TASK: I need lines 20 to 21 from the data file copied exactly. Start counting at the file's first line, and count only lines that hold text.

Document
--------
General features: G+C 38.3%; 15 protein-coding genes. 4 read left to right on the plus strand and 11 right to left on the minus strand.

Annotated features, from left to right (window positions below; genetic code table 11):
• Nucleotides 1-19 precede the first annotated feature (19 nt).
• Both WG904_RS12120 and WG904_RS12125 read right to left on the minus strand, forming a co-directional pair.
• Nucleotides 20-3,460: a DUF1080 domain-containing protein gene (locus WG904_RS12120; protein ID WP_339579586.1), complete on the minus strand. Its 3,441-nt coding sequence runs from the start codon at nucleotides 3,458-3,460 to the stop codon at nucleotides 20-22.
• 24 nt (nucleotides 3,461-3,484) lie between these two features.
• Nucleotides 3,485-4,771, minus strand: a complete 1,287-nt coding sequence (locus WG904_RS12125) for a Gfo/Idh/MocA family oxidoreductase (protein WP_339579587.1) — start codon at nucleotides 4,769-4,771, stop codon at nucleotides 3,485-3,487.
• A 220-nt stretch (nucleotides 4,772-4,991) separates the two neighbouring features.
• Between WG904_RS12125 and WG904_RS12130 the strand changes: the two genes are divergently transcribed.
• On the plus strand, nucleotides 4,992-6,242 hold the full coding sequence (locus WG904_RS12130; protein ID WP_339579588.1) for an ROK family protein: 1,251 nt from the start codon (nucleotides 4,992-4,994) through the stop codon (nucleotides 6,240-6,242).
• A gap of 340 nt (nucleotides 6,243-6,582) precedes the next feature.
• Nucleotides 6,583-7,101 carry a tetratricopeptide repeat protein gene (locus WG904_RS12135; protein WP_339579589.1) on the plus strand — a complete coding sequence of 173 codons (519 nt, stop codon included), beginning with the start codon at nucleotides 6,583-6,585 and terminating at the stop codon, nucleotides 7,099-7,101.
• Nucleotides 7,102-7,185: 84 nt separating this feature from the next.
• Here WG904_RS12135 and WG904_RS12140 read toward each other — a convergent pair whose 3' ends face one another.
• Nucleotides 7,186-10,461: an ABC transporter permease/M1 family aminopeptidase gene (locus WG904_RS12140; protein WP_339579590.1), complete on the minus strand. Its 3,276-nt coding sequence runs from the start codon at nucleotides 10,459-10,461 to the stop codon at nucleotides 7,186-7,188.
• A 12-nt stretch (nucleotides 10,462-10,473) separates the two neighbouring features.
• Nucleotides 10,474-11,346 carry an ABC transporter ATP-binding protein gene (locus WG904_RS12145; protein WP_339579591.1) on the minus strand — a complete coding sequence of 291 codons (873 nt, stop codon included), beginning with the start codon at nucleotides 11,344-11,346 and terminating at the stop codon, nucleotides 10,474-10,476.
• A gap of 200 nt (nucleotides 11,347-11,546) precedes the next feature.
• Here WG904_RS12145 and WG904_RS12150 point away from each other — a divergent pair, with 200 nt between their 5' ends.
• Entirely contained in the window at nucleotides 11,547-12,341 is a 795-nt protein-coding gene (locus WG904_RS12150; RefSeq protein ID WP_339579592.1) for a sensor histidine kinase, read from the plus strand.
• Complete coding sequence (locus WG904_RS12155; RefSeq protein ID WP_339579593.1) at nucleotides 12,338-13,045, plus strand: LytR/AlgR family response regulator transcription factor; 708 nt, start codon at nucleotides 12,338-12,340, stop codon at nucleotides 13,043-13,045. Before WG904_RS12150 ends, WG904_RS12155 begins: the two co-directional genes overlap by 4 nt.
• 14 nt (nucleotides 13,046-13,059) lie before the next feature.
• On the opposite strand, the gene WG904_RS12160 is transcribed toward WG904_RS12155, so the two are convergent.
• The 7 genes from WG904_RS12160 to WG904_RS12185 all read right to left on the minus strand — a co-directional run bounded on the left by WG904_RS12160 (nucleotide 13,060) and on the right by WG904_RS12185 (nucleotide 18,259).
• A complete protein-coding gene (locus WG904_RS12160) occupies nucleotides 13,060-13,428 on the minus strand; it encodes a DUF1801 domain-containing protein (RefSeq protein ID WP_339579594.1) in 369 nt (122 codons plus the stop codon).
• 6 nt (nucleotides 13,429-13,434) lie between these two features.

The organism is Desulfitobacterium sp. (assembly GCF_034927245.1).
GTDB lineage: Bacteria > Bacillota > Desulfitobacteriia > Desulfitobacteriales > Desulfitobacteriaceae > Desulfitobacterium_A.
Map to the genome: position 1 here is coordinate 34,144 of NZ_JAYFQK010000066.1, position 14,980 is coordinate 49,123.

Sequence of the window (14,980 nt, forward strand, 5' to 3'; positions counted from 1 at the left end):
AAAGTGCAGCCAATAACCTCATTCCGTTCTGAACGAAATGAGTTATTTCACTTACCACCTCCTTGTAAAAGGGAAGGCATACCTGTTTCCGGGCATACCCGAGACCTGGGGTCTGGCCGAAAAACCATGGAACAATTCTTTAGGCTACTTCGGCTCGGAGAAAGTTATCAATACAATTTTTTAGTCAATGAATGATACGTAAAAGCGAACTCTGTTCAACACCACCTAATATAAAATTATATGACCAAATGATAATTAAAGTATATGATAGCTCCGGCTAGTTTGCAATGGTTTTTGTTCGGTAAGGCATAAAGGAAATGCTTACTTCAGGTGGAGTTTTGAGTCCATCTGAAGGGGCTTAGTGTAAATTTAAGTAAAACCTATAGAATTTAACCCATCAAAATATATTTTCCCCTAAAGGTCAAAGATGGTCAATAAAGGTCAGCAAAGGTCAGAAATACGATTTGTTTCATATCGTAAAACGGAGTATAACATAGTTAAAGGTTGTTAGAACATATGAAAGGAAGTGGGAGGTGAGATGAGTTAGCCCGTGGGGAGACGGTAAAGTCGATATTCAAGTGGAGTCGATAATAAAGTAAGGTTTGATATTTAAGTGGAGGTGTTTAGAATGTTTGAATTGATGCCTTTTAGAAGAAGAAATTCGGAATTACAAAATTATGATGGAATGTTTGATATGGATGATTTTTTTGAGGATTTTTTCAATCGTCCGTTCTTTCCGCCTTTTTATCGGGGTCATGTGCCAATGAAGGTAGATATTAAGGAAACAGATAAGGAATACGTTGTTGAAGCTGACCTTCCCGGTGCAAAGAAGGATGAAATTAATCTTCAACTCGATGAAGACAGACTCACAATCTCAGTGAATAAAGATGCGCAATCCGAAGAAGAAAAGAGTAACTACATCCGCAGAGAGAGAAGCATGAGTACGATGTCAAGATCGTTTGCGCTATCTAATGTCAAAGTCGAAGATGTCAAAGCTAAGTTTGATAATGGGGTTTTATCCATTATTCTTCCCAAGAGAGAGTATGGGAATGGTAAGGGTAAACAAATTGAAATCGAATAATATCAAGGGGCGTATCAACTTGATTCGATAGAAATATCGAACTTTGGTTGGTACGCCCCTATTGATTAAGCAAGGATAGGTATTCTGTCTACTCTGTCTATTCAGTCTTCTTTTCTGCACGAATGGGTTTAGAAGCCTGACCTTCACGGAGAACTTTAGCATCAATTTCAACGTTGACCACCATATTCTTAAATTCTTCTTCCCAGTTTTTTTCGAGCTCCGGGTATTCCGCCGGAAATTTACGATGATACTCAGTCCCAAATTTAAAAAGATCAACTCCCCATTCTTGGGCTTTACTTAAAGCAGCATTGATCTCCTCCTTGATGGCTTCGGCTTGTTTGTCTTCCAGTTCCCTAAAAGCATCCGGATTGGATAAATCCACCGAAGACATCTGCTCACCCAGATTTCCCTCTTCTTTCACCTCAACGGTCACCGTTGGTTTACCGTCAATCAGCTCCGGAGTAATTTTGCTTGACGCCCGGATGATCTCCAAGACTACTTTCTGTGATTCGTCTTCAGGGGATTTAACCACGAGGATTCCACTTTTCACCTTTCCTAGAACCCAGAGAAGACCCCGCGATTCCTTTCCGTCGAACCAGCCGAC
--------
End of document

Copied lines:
• Entirely contained in the window at nucleotides 11,547-12,341 is a 795-nt protein-coding gene (locus WG904_RS12150; RefSeq protein ID WP_339579592.1) for a sensor histidine kinase, read from the plus strand.
• Complete coding sequence (locus WG904_RS12155; RefSeq protein ID WP_339579593.1) at nucleotides 12,338-13,045, plus strand: LytR/AlgR family response regulator transcription factor; 708 nt, start codon at nucleotides 12,338-12,340, stop codon at nucleotides 13,043-13,045. Before WG904_RS12150 ends, WG904_RS12155 begins: the two co-directional genes overlap by 4 nt.